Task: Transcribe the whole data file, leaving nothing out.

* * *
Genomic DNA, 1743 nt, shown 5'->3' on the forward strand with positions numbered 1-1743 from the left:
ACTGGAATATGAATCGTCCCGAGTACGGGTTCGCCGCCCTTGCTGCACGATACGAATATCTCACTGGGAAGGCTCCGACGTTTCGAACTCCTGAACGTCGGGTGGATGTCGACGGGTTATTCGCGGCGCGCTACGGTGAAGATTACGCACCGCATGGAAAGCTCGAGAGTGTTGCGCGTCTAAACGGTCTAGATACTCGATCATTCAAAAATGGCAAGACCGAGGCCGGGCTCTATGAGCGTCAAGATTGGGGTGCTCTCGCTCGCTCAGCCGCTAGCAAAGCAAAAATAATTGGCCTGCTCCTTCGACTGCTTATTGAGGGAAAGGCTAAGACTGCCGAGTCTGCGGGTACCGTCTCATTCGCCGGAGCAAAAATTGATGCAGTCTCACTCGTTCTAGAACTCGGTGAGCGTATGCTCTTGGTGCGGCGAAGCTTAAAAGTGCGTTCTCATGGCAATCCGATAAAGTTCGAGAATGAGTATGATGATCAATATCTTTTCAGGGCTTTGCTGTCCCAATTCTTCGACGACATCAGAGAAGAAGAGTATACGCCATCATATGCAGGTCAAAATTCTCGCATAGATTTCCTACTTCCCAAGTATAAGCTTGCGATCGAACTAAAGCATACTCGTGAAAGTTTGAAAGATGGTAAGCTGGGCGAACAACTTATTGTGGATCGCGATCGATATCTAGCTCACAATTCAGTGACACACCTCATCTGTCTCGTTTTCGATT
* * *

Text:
Genomic DNA, 1743 nt, shown 5'->3' on the forward strand with positions numbered 1-1743 from the left:
ACTGGAATATGAATCGTCCCGAGTACGGGTTCGCCGCCCTTGCTGCACGATACGAATATCTCACTGGGAAGGCTCCGACGTTTCGAACTCCTGAACGTCGGGTGGATGTCGACGGGTTATTCGCGGCGCGCTACGGTGAAGATTACGCACCGCATGGAAAGCTCGAGAGTGTTGCGCGTCTAAACGGTCTAGATACTCGATCATTCAAAAATGGCAAGACCGAGGCCGGGCTCTATGAGCGTCAAGATTGGGGTGCTCTCGCTCGCTCAGCCGCTAGCAAAGCAAAAATAATTGGCCTGCTCCTTCGACTGCTTATTGAGGGAAAGGCTAAGACTGCCGAGTCTGCGGGTACCGTCTCATTCGCCGGAGCAAAAATTGATGCAGTCTCACTCGTTCTAGAACTCGGTGAGCGTATGCTCTTGGTGCGGCGAAGCTTAAAAGTGCGTTCTCATGGCAATCCGATAAAGTTCGAGAATGAGTATGATGATCAATATCTTTTCAGGGCTTTGCTGTCCCAATTCTTCGACGACATCAGAGAAGAAGAGTATACGCCATCATATGCAGGTCAAAATTCTCGCATAGATTTCCTACTTCCCAAGTATAAGCTTGCGATCGAACTAAAGCATACTCGTGAAAGTTTGAAAGATGGTAAGCTGGGCGAACAACTTATTGTGGATCGCGATCGATATCTAGCTCACAATTCAGTGACACACCTCATCTGTCTCGTTTTCGATT